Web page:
Two samples from America and two from Europe are on the roster this week as The Brothers investigate that most wily of musical forms—the chamber concerto. The inherent problems in writing any concerto are manifold—the composer must pit an individual against a crowd of musicians, allowing the two elements to react, relate, and respond to each other, all while considering crucial questions of balance and instrumental color.
Some composers see a concerto as a kind of public argument—the struggle of an individual to voice an opinion against a harsh, opposing body of voices. One may be able to see such a viewpoint in Charles Wuorinen's Archaeopteryx, featuring the bass trombone, an abstract but invigorating work. Opposition is also at the heart of Brian Ferneyhough's La Chute D'Icare, but with a narrative twist that brings the Ovid legend of Icarus to light.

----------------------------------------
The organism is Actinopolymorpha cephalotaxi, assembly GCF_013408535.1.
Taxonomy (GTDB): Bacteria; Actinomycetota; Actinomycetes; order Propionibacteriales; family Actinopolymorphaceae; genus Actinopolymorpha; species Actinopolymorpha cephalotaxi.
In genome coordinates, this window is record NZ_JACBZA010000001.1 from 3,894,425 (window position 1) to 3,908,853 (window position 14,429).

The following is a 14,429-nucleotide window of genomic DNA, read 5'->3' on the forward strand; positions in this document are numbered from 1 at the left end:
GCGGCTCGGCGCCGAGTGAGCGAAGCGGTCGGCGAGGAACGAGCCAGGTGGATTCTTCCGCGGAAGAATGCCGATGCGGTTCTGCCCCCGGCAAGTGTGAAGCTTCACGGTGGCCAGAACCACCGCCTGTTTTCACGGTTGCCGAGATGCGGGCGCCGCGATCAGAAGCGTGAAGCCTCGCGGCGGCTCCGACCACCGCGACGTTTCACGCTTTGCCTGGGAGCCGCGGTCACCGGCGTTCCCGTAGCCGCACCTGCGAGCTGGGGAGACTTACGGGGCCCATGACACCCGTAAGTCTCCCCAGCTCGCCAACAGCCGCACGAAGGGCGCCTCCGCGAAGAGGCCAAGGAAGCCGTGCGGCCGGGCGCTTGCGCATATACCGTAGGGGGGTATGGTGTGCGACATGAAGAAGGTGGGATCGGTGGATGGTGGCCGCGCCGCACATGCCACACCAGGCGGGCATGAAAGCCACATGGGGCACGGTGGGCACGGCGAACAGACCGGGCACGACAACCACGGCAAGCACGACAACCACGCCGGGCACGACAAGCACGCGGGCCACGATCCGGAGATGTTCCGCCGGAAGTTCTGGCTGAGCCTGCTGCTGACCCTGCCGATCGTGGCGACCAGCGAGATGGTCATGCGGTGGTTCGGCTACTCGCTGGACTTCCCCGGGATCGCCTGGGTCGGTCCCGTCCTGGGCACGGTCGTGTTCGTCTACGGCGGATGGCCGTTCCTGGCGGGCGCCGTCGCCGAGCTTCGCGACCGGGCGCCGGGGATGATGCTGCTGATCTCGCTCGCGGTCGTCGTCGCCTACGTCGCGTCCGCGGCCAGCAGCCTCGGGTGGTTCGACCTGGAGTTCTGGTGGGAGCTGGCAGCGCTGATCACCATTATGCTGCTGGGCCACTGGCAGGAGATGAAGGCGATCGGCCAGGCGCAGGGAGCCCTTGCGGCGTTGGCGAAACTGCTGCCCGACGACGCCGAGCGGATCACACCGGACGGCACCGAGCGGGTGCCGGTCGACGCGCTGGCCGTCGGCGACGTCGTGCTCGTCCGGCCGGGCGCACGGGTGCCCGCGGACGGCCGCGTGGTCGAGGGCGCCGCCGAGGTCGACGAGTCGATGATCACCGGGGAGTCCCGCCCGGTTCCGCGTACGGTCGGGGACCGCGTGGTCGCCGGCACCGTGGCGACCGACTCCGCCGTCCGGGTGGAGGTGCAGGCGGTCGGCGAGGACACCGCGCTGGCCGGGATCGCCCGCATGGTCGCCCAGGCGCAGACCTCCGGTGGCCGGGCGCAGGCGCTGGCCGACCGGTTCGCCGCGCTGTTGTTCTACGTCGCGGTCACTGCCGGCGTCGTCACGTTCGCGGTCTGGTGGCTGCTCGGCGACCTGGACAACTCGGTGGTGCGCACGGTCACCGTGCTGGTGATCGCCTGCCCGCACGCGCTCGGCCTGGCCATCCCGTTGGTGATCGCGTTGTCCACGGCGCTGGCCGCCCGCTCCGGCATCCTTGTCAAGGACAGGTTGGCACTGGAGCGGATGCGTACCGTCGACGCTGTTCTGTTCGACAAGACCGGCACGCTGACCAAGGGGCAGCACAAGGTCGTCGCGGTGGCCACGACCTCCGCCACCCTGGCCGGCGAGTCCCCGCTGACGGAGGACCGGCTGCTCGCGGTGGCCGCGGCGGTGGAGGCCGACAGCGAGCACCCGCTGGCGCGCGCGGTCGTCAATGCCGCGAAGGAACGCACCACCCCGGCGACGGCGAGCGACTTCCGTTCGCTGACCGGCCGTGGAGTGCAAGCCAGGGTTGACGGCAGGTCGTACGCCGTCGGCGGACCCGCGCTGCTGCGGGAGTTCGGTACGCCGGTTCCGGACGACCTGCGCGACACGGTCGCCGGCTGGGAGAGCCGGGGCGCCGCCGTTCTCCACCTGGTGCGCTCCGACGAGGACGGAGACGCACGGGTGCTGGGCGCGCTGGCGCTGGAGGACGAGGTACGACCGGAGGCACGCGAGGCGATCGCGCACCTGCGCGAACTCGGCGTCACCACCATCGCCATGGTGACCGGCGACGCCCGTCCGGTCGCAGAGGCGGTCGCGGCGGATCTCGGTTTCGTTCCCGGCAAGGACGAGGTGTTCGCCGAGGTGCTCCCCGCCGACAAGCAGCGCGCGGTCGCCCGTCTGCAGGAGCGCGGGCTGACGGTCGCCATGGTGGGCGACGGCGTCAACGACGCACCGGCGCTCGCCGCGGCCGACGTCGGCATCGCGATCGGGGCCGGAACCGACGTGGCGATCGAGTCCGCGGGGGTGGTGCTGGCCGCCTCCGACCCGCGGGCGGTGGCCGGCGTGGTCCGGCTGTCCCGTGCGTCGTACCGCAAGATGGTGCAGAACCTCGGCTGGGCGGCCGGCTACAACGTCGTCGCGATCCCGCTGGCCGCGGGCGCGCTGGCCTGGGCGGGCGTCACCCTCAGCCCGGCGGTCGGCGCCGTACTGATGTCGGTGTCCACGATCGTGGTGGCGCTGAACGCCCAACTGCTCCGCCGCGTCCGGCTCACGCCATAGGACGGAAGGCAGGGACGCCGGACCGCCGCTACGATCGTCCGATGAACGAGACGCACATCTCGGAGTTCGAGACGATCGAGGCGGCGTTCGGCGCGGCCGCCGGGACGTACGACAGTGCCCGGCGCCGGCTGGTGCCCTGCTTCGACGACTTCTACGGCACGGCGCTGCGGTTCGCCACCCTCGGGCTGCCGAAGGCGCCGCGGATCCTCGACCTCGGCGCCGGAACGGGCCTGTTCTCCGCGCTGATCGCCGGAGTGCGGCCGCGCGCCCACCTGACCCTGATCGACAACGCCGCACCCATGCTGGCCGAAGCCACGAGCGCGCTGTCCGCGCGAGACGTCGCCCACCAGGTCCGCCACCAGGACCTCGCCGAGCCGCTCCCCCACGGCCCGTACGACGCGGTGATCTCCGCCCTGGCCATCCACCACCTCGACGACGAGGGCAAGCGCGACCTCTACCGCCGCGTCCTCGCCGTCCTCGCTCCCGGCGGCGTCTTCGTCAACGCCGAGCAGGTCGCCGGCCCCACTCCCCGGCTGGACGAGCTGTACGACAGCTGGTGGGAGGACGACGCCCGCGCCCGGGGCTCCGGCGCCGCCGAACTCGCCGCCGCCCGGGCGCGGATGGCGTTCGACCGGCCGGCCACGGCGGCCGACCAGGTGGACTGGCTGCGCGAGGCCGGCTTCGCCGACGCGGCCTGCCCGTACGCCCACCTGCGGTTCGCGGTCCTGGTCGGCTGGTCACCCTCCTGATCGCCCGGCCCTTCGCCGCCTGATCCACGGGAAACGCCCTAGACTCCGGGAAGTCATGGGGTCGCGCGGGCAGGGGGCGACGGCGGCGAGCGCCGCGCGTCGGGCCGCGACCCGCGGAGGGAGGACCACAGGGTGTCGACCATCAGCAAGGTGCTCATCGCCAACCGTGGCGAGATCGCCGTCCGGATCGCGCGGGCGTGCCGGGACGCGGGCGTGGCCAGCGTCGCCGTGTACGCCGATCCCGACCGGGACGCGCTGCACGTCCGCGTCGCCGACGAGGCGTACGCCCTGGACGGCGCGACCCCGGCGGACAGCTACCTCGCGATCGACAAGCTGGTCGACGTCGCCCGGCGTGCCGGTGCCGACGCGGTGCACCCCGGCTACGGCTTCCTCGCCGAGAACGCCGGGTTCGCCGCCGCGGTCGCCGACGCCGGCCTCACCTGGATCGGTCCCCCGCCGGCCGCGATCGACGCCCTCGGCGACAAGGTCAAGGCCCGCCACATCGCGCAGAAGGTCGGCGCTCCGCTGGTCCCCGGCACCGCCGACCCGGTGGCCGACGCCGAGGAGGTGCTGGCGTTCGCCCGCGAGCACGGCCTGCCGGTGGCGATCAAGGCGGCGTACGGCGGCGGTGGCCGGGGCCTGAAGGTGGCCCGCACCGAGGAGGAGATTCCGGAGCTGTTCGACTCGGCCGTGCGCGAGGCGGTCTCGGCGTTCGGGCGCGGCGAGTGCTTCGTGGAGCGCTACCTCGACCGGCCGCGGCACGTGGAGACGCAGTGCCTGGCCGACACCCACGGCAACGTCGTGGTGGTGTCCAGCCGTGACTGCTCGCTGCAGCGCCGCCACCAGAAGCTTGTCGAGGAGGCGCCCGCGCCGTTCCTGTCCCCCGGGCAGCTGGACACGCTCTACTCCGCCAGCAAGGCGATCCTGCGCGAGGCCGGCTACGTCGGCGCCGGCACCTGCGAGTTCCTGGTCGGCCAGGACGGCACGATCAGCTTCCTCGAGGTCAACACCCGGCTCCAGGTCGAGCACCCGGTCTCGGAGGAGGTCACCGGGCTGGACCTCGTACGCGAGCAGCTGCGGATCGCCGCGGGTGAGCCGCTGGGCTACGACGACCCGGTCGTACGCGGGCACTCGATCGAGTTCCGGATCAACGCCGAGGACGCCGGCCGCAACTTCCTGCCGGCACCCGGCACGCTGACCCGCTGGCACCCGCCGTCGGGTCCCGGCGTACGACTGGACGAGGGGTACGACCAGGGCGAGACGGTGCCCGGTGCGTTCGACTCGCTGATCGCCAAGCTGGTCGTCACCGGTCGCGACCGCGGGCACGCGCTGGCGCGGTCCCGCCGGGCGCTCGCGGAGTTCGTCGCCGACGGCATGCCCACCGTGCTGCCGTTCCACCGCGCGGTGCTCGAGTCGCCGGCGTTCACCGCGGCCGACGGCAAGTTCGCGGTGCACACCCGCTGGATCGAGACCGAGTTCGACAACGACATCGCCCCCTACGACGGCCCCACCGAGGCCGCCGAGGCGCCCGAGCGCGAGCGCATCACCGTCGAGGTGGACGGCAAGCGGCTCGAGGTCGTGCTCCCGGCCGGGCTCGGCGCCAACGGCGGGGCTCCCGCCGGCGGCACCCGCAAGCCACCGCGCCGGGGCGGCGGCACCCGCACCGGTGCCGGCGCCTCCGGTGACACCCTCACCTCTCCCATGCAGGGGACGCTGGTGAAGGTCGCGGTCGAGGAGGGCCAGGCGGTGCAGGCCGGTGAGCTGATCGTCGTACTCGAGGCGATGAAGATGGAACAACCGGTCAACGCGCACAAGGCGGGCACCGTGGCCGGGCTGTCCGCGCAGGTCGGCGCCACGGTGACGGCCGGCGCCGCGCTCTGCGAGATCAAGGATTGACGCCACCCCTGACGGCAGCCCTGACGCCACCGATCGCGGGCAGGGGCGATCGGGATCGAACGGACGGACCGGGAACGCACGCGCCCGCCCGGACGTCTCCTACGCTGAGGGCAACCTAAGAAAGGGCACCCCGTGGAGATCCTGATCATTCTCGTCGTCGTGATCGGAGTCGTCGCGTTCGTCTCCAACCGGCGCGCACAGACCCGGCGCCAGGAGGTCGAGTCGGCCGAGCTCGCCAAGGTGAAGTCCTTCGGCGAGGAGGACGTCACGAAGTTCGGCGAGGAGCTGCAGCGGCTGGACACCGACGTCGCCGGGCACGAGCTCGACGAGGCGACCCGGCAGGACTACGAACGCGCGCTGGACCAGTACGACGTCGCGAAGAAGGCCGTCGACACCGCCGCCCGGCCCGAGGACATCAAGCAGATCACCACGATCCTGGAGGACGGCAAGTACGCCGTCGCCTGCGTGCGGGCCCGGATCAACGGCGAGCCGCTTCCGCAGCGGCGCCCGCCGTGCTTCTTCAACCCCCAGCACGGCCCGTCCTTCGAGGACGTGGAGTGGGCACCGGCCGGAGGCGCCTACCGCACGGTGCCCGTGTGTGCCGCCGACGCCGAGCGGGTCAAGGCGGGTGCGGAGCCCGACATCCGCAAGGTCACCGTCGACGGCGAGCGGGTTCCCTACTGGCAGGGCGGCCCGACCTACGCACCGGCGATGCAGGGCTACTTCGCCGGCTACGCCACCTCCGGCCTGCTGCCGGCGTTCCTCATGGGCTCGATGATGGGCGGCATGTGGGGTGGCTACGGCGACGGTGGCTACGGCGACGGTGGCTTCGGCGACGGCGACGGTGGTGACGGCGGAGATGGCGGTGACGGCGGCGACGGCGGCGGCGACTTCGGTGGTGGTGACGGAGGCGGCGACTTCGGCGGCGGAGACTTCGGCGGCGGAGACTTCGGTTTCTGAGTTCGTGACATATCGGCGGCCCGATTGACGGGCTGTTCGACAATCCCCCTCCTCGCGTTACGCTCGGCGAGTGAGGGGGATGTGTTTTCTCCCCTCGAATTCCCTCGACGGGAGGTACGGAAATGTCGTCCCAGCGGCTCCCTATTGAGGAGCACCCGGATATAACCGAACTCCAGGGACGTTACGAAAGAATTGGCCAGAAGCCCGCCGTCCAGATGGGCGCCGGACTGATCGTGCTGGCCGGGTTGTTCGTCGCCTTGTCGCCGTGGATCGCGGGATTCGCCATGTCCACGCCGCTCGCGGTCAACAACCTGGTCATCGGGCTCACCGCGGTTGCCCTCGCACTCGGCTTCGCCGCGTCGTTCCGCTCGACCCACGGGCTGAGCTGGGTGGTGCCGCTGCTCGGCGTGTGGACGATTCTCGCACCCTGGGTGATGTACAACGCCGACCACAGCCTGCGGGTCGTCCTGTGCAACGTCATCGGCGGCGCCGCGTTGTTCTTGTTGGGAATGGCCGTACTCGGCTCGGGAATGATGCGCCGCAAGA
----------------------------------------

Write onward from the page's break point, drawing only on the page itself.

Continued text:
More conciliatory is Ezra Sims's Concertpiece for two clarinets and orchestra, in which the two protagonists weave sinewy microtonal lines around each other. Beat Furrer's Nuun goes even further—the solo piano is almost seamlessly intergrated into the ensemble.
It's about to get KRAZY in here. Krazy like a Koncerto.